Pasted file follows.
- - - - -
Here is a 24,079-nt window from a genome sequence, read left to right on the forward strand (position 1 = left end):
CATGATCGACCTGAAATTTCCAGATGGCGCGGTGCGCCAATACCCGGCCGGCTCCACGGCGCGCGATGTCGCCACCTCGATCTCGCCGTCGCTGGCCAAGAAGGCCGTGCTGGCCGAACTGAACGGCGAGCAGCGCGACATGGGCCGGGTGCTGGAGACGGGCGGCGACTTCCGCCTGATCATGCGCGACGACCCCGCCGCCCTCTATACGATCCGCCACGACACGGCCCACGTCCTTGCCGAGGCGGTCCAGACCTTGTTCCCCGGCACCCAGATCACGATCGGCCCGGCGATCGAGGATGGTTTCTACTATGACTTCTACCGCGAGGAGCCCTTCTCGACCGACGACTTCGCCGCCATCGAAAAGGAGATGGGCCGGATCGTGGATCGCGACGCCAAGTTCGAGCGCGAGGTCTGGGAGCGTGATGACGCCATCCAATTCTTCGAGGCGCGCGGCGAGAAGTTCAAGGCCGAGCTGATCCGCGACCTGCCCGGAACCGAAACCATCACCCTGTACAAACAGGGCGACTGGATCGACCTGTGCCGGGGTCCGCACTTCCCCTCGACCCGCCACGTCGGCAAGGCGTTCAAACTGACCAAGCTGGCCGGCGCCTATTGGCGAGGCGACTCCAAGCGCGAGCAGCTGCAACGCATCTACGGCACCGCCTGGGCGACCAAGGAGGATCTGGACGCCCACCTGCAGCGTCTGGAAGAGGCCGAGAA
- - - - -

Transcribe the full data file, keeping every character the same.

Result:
Here is a 24,079-nt window from a genome sequence, read left to right on the forward strand (position 1 = left end):
CATGATCGACCTGAAATTTCCAGATGGCGCGGTGCGCCAATACCCGGCCGGCTCCACGGCGCGCGATGTCGCCACCTCGATCTCGCCGTCGCTGGCCAAGAAGGCCGTGCTGGCCGAACTGAACGGCGAGCAGCGCGACATGGGCCGGGTGCTGGAGACGGGCGGCGACTTCCGCCTGATCATGCGCGACGACCCCGCCGCCCTCTATACGATCCGCCACGACACGGCCCACGTCCTTGCCGAGGCGGTCCAGACCTTGTTCCCCGGCACCCAGATCACGATCGGCCCGGCGATCGAGGATGGTTTCTACTATGACTTCTACCGCGAGGAGCCCTTCTCGACCGACGACTTCGCCGCCATCGAAAAGGAGATGGGCCGGATCGTGGATCGCGACGCCAAGTTCGAGCGCGAGGTCTGGGAGCGTGATGACGCCATCCAATTCTTCGAGGCGCGCGGCGAGAAGTTCAAGGCCGAGCTGATCCGCGACCTGCCCGGAACCGAAACCATCACCCTGTACAAACAGGGCGACTGGATCGACCTGTGCCGGGGTCCGCACTTCCCCTCGACCCGCCACGTCGGCAAGGCGTTCAAACTGACCAAGCTGGCCGGCGCCTATTGGCGAGGCGACTCCAAGCGCGAGCAGCTGCAACGCATCTACGGCACCGCCTGGGCGACCAAGGAGGATCTGGACGCCCACCTGCAGCGTCTGGAAGAGGCCGAGAA